South Sudanese government to cater for opposition members’ hotels bill

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Puljang Malong
Nhial Deng Nhial, the government’s peace chief negotiator, made the announcement in a press conference conducted late on Thursday in Juba.

“The government will pay for the hotel accommodation and everything required by SPLM/A in opposition advance team despite the severe financial constraints under which the government of South Sudan is currently operating,” said Nhial, flanked by deputy government’s negotiator and information minister, Michael Makuei Lueth, and finance minister, David Deng Athorbei.

“It (government) shall still strive to cater for the accommodation and needs of the SPLM/A IO advance team. There is no going back to war. We shall all work for peace, build confidence among the parties and the citizens of the republic of South Sudan,” he said.

Troika countries – the United States, Norway and Great Britain – said in a joint statement on Thursday that they will end accommodation of 240 members of the SPLM-IO advance team in Juba due to failure to a form transitional government of national unity by the two parties.

Nhial called on South Sudanese “to beat the drum of peace and not the drum of war.”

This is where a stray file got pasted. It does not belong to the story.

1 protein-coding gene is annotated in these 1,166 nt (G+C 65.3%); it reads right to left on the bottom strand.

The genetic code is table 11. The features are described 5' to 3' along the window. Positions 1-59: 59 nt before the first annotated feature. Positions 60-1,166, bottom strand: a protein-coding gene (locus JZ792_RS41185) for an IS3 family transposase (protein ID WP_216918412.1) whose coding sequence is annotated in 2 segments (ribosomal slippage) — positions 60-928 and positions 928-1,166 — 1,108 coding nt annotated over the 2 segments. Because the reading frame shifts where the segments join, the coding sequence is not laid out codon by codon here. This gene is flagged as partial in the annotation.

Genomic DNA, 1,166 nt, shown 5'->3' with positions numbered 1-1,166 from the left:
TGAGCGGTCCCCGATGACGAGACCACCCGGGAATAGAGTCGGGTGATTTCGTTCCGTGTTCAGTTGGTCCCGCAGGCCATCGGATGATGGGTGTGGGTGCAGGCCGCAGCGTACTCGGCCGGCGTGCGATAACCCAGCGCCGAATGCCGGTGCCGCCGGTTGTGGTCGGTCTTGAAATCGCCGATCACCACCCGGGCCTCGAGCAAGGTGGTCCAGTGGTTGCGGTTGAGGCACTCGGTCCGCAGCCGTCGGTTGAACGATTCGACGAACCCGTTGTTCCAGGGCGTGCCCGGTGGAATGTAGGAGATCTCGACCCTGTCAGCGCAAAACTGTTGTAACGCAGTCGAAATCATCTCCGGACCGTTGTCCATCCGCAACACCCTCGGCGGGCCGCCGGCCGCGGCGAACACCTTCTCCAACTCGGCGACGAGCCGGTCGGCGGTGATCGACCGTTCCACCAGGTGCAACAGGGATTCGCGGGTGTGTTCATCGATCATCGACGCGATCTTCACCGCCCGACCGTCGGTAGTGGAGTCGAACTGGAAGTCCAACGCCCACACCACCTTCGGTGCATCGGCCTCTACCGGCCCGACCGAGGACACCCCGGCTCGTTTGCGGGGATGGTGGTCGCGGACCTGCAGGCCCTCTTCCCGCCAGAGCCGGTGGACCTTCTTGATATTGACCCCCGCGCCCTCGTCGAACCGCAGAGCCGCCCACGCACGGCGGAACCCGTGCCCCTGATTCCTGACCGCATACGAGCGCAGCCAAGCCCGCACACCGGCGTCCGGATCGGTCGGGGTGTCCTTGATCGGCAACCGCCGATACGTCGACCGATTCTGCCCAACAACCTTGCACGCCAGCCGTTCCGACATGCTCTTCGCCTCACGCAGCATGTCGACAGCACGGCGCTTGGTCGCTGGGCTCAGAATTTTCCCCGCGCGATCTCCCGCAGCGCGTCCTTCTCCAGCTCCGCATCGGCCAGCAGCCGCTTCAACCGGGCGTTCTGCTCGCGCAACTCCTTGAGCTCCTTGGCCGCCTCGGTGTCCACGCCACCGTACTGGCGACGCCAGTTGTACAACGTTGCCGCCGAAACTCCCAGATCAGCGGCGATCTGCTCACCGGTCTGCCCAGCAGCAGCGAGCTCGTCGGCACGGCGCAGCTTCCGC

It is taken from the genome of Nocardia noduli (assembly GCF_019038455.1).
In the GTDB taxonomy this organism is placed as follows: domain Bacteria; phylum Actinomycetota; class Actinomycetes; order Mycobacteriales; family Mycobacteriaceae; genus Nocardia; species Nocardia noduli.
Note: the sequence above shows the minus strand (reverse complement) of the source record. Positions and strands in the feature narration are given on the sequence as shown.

“The leadership of SPLM/A-IO advance team went to Pagak for consultations with their leadership. Their absence should not be a cause for alarm. Upon their return, the government should continue to work jointly with them on the implementation of the agreement,” he said.

The Chief Negotiator, who was absent from the country for many months since the signing of the peace deal in August 2015 by his boss, President Salva Kiir with former vice-president, Riek Machar, claimed that the government was committed to peace despite its insistence to impose on the constitution 28 which were not provided for in the agreement.


The lead chief negotiator for the government however said it was not practically realistic to form a government of national unity (TGoNU) soon, citing need for more time to do things in a correct way as per the agreement.

Nhial, also former foreign minister in South Sudan, on Thursday explained that the process of the implementation should not be rushed as some provisions including the amendment of the constitution needed more time of at least four more weeks before a unity government can be formed.

“It requires at least four weeks before the actual debate [on the constitution] can start. You notice here that it would require some time to reach the formation of the transitional government of national unity,” he said, without elaborating when that procedure will start.

There is a standoff over the number of the states and delay to write a new constitution that incorporates the peace agreement and recognizes the TGoNU. Others include implementation of the security arrangements, but the government says it cannot be able to demilitarize Juba by withdrawing its forces to 25km per the agreement due to lack of money to establish military camps outside the capital.

A joint military and police forces are also supposed to be deployed in the capital by the two parties, with a total of 8,000 in number. All these processes were supposed to be implemented during an expired 90 days of pre-transitional period before a government of national unity can be formed.

“Those are the processes that cannot be squeezed,” Nhial said.

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